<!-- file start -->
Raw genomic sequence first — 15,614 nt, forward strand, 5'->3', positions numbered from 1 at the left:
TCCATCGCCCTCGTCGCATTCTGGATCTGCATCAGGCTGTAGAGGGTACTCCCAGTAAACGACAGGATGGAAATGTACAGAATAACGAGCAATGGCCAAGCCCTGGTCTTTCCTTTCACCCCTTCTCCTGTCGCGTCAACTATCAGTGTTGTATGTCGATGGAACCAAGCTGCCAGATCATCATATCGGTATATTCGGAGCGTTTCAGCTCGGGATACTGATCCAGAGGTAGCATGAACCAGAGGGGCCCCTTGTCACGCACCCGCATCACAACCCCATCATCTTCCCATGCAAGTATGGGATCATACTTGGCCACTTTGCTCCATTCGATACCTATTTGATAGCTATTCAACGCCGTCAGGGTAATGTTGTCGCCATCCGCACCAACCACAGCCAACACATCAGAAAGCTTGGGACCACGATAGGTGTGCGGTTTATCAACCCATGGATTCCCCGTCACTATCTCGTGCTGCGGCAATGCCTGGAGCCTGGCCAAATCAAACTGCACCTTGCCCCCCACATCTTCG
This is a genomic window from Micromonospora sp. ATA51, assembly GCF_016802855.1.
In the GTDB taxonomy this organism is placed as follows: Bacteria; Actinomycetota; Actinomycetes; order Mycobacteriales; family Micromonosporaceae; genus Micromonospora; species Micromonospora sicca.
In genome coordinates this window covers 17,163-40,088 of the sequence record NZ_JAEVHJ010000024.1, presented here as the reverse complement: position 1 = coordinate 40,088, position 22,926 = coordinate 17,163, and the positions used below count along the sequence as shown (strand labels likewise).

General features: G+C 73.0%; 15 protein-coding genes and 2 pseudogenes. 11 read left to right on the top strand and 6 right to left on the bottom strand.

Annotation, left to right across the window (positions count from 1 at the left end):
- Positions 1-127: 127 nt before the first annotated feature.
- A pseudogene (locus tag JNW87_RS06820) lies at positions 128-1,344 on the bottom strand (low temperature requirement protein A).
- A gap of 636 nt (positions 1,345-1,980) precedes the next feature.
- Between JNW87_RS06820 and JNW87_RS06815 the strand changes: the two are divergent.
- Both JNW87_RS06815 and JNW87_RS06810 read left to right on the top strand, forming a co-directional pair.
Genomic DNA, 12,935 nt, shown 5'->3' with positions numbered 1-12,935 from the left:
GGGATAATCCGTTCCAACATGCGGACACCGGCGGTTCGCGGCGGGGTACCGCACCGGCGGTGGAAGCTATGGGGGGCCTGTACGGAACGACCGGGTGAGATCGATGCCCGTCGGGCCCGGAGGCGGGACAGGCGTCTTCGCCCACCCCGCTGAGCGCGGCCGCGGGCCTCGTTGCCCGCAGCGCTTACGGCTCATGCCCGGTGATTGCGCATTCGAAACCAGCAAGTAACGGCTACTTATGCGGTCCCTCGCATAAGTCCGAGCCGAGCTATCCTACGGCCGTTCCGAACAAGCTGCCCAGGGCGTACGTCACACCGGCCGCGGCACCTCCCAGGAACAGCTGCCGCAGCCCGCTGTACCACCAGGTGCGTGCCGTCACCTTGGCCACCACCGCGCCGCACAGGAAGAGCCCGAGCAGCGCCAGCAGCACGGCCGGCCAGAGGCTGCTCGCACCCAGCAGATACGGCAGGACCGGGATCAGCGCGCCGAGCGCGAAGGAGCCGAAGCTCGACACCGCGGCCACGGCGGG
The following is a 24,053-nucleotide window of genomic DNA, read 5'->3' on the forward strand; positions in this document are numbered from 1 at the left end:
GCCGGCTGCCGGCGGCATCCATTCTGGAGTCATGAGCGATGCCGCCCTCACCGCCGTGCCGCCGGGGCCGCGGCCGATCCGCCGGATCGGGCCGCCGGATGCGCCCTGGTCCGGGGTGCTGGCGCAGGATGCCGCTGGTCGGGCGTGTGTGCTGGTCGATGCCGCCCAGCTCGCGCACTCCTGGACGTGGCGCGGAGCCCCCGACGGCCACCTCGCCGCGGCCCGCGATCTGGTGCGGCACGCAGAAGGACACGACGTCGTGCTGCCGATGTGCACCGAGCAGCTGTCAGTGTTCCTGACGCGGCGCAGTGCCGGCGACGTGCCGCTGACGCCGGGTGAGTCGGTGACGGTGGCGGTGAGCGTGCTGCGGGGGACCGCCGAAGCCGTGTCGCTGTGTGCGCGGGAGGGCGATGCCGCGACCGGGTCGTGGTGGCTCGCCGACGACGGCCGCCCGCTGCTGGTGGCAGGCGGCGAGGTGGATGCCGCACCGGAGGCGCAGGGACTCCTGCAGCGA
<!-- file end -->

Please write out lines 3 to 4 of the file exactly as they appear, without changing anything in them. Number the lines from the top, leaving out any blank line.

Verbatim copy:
This is a genomic window from Micromonospora sp. ATA51, assembly GCF_016802855.1.
In the GTDB taxonomy this organism is placed as follows: Bacteria; Actinomycetota; Actinomycetes; order Mycobacteriales; family Micromonosporaceae; genus Micromonospora; species Micromonospora sicca.